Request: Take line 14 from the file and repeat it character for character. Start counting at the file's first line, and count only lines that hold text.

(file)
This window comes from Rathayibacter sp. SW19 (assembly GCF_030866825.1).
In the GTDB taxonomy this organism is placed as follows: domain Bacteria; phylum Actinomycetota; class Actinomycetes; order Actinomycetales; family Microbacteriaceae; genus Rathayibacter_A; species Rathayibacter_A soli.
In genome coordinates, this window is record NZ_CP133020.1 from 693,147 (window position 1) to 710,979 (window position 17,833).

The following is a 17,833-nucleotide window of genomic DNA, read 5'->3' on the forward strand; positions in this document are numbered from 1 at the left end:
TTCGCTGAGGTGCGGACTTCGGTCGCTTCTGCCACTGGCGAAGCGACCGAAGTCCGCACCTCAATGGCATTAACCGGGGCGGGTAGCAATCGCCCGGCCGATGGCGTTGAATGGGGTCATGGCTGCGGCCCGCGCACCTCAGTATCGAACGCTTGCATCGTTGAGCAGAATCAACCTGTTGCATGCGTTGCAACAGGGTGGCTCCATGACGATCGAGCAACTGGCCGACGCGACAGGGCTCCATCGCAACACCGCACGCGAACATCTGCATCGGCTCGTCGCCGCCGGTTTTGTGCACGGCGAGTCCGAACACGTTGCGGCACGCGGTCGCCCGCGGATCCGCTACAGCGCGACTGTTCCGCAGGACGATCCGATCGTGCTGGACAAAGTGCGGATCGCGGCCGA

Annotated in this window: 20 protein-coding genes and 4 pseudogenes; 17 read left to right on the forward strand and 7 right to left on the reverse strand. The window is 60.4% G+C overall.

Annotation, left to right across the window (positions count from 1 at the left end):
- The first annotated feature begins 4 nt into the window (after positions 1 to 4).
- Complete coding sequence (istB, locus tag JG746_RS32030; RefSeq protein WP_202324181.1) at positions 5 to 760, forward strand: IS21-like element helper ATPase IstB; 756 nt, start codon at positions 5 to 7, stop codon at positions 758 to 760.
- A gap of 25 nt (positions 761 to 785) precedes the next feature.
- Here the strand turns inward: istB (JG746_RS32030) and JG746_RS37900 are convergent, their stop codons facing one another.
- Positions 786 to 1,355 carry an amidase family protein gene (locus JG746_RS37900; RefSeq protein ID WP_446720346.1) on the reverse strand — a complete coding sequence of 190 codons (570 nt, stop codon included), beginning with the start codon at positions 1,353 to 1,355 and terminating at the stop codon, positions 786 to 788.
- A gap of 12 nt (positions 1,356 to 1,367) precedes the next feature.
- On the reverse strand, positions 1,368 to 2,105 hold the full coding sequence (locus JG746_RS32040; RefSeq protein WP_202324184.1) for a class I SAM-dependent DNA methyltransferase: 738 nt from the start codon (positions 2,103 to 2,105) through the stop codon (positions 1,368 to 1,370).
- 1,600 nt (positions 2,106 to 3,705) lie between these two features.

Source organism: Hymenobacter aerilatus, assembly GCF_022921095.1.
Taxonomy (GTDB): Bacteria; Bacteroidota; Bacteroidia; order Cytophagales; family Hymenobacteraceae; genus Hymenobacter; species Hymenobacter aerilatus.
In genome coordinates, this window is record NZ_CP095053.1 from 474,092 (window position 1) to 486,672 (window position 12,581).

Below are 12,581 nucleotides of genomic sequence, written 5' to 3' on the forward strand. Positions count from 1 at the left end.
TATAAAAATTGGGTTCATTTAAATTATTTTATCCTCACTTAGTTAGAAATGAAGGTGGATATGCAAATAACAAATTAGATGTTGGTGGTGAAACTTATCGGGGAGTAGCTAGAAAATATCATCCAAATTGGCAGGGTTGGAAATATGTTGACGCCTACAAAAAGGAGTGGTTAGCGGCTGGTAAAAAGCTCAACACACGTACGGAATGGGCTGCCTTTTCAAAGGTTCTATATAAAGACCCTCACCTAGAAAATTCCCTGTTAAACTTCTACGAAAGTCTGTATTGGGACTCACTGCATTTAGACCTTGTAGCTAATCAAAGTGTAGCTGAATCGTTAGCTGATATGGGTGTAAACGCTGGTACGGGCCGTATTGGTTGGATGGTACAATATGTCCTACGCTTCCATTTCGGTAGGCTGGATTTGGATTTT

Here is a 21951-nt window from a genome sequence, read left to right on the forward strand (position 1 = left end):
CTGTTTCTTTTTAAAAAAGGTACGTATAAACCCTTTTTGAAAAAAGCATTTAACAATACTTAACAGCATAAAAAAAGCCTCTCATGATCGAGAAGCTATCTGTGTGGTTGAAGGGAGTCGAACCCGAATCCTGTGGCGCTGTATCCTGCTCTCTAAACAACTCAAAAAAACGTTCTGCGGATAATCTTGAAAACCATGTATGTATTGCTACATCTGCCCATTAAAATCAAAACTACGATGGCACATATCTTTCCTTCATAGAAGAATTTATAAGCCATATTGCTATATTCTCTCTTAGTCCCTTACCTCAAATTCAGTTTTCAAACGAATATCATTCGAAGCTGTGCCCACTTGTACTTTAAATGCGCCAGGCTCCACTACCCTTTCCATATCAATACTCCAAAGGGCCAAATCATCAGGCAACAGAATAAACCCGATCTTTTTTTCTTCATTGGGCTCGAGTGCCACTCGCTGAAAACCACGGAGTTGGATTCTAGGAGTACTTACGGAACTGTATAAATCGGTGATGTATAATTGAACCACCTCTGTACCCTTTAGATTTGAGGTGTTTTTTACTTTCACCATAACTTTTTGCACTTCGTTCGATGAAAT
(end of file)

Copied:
- On the reverse strand, positions 1,368 to 2,105 hold the full coding sequence (locus JG746_RS32040; RefSeq protein WP_202324184.1) for a class I SAM-dependent DNA methyltransferase: 738 nt from the start codon (positions 2,103 to 2,105) through the stop codon (positions 1,368 to 1,370).